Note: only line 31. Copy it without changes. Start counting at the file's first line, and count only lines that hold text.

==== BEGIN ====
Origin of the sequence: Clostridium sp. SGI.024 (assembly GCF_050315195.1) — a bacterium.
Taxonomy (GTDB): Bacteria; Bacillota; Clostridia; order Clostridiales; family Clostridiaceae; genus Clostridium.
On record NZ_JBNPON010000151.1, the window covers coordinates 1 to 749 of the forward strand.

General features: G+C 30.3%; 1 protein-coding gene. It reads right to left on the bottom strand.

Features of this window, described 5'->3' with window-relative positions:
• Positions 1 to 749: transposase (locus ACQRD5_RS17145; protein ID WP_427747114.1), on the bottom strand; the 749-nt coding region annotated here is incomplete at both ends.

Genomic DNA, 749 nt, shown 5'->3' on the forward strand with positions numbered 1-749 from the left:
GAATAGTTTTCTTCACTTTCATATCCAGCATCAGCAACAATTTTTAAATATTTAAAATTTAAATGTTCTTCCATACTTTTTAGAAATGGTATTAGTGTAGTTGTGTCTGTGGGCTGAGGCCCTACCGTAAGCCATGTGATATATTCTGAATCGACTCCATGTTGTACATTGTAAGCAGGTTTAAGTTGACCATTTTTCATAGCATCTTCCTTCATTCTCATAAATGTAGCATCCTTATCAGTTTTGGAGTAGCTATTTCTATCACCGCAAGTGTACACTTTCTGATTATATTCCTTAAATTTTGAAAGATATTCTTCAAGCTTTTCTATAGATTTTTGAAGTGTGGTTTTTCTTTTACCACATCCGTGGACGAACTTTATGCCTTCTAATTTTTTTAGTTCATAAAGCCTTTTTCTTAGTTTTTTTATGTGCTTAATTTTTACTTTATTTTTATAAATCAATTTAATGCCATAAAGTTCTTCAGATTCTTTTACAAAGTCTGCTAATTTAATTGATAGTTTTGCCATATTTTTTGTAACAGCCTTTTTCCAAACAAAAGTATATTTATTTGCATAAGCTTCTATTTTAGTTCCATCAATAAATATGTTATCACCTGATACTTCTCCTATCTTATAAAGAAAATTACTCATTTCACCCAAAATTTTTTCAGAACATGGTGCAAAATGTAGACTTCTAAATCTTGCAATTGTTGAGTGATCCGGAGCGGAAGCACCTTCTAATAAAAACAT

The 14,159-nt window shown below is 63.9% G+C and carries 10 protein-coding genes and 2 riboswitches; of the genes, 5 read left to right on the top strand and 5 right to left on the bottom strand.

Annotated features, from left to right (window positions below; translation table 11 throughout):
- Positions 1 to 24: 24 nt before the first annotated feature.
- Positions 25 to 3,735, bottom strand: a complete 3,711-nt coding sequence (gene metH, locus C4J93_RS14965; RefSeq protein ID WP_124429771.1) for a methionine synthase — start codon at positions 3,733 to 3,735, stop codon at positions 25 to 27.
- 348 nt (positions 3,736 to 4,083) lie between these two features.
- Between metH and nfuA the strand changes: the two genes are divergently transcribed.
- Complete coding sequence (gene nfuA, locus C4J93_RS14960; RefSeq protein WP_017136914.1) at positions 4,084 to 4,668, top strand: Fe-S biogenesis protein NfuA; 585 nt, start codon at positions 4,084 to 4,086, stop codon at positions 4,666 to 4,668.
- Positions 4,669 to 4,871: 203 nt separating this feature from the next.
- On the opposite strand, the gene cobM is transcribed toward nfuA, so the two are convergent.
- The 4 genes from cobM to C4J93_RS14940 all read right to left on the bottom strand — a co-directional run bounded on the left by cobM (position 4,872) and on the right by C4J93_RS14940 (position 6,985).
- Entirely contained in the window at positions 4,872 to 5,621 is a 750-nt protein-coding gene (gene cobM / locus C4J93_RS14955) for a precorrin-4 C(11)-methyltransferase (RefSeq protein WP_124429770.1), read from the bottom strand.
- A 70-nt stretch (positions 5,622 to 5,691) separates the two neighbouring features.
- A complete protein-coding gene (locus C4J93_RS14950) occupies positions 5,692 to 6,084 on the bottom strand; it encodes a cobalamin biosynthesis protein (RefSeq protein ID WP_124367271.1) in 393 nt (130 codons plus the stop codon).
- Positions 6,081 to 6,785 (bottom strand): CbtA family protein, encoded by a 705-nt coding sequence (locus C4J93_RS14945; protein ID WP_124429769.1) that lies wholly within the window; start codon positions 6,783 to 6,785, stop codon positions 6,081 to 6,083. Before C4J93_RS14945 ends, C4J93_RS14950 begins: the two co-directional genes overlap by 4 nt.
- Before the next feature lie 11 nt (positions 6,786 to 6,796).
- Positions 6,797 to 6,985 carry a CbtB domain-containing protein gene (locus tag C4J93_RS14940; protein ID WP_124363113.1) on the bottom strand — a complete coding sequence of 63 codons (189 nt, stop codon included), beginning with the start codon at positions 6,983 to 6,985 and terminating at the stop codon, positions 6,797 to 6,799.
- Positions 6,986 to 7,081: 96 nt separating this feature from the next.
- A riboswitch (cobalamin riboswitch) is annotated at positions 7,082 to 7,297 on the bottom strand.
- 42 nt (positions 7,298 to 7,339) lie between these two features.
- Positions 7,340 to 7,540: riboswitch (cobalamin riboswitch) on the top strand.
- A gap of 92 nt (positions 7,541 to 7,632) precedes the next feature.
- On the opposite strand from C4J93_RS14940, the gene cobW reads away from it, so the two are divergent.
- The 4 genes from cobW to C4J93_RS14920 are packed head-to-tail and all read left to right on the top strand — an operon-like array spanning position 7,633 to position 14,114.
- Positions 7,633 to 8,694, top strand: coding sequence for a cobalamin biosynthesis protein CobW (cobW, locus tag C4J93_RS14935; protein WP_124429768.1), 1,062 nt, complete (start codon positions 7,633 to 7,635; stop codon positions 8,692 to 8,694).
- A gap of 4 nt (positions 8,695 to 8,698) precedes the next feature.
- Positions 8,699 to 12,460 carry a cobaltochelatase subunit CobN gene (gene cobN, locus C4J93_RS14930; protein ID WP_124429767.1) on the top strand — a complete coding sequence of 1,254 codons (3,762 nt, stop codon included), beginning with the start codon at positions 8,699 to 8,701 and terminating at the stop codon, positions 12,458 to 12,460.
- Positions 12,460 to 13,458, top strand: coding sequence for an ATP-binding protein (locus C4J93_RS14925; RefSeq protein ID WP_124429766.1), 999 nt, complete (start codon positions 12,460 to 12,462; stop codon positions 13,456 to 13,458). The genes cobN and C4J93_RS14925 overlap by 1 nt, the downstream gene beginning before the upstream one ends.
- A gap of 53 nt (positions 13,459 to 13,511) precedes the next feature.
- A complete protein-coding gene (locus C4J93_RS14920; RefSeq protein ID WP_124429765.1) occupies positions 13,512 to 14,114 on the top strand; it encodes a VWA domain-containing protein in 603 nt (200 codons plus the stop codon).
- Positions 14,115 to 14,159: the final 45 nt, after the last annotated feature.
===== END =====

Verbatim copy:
- The 4 genes from cobW to C4J93_RS14920 are packed head-to-tail and all read left to right on the top strand — an operon-like array spanning position 7,633 to position 14,114.